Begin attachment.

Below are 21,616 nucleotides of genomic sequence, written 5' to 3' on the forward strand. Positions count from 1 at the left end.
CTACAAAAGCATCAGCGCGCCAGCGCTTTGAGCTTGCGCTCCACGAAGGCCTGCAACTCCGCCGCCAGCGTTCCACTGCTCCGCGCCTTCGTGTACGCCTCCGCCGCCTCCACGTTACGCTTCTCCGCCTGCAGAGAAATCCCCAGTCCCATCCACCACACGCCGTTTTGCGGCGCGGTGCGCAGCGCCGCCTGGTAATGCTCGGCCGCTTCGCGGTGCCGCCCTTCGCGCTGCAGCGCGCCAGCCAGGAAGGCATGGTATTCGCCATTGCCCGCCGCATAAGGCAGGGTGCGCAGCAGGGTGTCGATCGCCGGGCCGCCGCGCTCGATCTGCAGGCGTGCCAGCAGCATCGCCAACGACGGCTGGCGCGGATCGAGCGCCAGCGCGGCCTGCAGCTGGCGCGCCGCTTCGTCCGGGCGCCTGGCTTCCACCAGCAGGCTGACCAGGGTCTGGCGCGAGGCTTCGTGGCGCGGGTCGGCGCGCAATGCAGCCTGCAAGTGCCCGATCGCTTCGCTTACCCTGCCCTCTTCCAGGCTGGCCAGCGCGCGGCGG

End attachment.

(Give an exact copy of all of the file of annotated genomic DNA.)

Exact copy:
Below are 21,616 nucleotides of genomic sequence, written 5' to 3' on the forward strand. Positions count from 1 at the left end.
CTACAAAAGCATCAGCGCGCCAGCGCTTTGAGCTTGCGCTCCACGAAGGCCTGCAACTCCGCCGCCAGCGTTCCACTGCTCCGCGCCTTCGTGTACGCCTCCGCCGCCTCCACGTTACGCTTCTCCGCCTGCAGAGAAATCCCCAGTCCCATCCACCACACGCCGTTTTGCGGCGCGGTGCGCAGCGCCGCCTGGTAATGCTCGGCCGCTTCGCGGTGCCGCCCTTCGCGCTGCAGCGCGCCAGCCAGGAAGGCATGGTATTCGCCATTGCCCGCCGCATAAGGCAGGGTGCGCAGCAGGGTGTCGATCGCCGGGCCGCCGCGCTCGATCTGCAGGCGTGCCAGCAGCATCGCCAACGACGGCTGGCGCGGATCGAGCGCCAGCGCGGCCTGCAGCTGGCGCGCCGCTTCGTCCGGGCGCCTGGCTTCCACCAGCAGGCTGACCAGGGTCTGGCGCGAGGCTTCGTGGCGCGGGTCGGCGCGCAATGCAGCCTGCAAGTGCCCGATCGCTTCGCTTACCCTGCCCTCTTCCAGGCTGGCCAGCGCGCGGCGG